November 4, 2011
by: Michelle Bosmier
The influence diet has on human health has been an important subject of scientific focus during recent years. A study conducted by researchers at the Norwegian University of Science and Technology (NUST) comes to show that eating habits have a more significant impact on the human body, with immediate consequences at a genetic level.
The study conducted shows that there is a definite connection between diet and gene expression, which explains why certain types of foods are healthier while others have a more negative impact on our well being. Gene expression here refers to the process through which genetic data is transformed into substances like proteins that are used for the functions at cellular level.
The scientists have concluded that balance is the key to being healthy, both in the quantity and the quality of what we eat, and that an increased intake of carbohydrates will lead to heightened activity levels in genes, including in the ones responsible for the onset of lifestyle diseases, such as type 2 diabetes, cardiovascular diseases, Alzheimer`s or even certain types of cancer.
“A healthy diet shouldn`t be made up of more than one-third carbohydrates (up to 40 per cent of calories) in each meal, otherwise we stimulate our genes to initiate the activity that creates inflammation in the body” said biology professor Berit Johansen.
Throughout the research, subjects were required to undergo a special 6 diet regime (consisting of 65% calories taken from carbohydrates and the rest of the calories taken from protein and fats), then eat without any specific dietary restrictions for another week, followed by another 6 days of dieting (consisting of half the amount of carbohydrates and increased levels of fats and proteins). Blood tests were conducted at the end of each diet restricted period.
The results were able to highlight the relevance of regular, smaller meals throughout the day and the importance of balance in what we eat. The recommended quantities for each nutrient group should be 1/3 carbohydrates, 1/3 fats and 1/3 proteins.
Stress has also been found to be a contributing factor to how we assimilate fats. Saturated animal fats should be avoided entirely, researchers say, while monounsaturated vegetable fats and polyunsaturated marine fats should be the source of lipids in a balanced meal. Avocados, whole raw milk, cashews, nuts and sesame seeds should provide for a healthier alternative to meat fats.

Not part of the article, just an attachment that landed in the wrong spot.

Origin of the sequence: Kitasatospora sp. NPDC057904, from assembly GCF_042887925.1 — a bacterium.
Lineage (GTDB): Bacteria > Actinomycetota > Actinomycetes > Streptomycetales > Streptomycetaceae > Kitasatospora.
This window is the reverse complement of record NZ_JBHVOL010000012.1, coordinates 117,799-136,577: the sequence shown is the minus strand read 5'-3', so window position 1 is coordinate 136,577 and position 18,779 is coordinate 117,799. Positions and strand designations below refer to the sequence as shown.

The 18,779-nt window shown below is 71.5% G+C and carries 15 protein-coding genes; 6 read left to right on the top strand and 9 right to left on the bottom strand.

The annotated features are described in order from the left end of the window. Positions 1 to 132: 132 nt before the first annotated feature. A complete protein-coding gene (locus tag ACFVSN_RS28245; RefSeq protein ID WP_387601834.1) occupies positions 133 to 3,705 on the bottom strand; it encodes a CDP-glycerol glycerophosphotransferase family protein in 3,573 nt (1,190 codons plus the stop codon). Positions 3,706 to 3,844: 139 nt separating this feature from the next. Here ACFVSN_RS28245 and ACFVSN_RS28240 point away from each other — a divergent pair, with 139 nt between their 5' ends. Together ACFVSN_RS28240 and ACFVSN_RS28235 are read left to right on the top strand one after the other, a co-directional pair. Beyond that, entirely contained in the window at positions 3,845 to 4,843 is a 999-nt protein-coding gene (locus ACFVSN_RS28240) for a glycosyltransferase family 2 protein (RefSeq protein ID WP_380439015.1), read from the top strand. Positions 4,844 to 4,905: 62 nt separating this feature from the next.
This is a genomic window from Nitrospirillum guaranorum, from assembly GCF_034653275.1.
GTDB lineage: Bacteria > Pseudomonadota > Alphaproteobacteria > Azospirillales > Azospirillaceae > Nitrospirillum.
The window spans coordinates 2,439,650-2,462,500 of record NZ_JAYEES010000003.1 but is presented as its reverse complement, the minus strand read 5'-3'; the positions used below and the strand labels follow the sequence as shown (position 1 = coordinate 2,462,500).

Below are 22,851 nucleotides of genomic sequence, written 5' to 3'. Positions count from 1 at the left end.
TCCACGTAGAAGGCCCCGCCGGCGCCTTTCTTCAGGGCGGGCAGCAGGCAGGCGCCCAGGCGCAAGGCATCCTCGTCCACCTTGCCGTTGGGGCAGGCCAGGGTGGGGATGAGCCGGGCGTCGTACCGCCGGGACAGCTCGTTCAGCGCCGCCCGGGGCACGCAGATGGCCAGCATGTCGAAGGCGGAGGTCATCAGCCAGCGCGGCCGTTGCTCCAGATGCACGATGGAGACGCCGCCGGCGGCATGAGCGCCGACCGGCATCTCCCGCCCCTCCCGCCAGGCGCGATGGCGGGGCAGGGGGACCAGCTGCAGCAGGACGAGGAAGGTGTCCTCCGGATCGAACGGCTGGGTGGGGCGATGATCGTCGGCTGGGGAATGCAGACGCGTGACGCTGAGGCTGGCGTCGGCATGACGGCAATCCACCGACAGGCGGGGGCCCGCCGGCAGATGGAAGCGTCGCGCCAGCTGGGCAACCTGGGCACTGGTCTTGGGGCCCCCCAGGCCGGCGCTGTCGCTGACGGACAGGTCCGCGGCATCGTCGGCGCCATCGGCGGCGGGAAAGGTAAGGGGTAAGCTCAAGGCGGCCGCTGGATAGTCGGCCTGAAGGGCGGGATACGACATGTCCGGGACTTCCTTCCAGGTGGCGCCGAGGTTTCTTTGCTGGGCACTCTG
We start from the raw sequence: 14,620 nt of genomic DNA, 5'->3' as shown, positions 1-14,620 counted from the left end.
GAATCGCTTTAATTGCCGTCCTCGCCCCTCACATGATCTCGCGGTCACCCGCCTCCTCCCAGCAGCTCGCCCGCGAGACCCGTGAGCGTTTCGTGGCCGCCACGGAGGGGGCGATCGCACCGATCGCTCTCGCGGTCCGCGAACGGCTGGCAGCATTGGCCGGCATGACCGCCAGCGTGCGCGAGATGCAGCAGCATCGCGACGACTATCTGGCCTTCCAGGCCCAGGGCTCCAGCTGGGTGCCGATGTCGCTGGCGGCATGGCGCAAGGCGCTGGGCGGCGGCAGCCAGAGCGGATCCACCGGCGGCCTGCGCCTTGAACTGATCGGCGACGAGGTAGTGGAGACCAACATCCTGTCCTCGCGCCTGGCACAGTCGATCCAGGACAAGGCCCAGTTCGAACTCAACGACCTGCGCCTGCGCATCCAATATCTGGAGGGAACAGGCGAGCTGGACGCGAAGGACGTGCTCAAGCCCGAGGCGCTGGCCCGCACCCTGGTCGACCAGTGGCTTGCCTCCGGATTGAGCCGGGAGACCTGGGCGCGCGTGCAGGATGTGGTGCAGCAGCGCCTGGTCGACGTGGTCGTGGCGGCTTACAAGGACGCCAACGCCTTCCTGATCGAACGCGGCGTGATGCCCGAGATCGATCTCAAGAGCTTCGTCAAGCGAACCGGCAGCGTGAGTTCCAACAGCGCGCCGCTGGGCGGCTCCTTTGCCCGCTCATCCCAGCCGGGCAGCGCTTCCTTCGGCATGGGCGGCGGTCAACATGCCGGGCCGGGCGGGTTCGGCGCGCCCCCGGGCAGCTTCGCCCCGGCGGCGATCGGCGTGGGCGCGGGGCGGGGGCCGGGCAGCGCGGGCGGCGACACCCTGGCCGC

Essential omega 3 and 6 fatty acids should also be part of regular meals, and are to be found naturally in flax seeds, butternuts, hemp seeds, pecan nuts or black raspberries. When it comes to proteins, there is no lack of ready to eat wonders of nature, like nuts, Nori leaves, green vegetables or root tubers.
June 10th, 2011
By: David Paul Morris
An Argentine laboratory announced that it had created the world’s first transgenic cow, using human genes that will allow the animal to produce the equivalent of mothers’ milk.
“The cloned cow, named Rosita ISA, is the first bovine born in the world that incorporates human genes that contain the proteins present in human milk,” Argentina’s National Institute of Agrobusiness Technology said in a statement on Thursday.
Rosita ISA was born on April 6 by Ceasarian because she weighed more than 45 kilos (99 pounds), about twice the normal weight of Jersey cows, according to the statement.
As an adult, “the cow will produce milk that is similar to humans,” the statement said.
“Our goal was to raise the nutritional value of cows’ milk by adding two human genes, the protein lactoferrin, which provides infants with anti-bacterial and anti-viral protection, and lysozyme, which is also an anti-bacterial agent,” said researcher Adrian Mutto at a press conference.
The cloning was a joint effort between the Argentine institute and the country’s National University of San Martin.
May 3, 2011
By Stephen Adams
The genes could lead to new ways of diagnosing and treating hormonal breast cancer, also known as oestrogen receptor positive breast cancer, which is responsible for four out of five cases, or 36,000 a year in Britain.
In particular, they found one gene which appears to drive the growth of tumours.
The scientists, from the Breakthrough Breast Cancer Research Centre at The Institute of Cancer Research (ICR) in London, said the discovery could in the future help patients whose breast cancers do not respond to drugs like tamoxifen.
They located the genes – named C6ORF96, C6ORF97 and C6ORF211 – in a very well studied part of the human genome, next to the oestrogen receptor gene, which is the main driver of hormonal breast cancer.
Dr Anita Dunbier, lead author of the study, which is published in the journal PLoS Genetics, said: “This is a surprising discovery. We found these genes in a place we thought we knew a lot about – it is like finding gold in Trafalgar Square.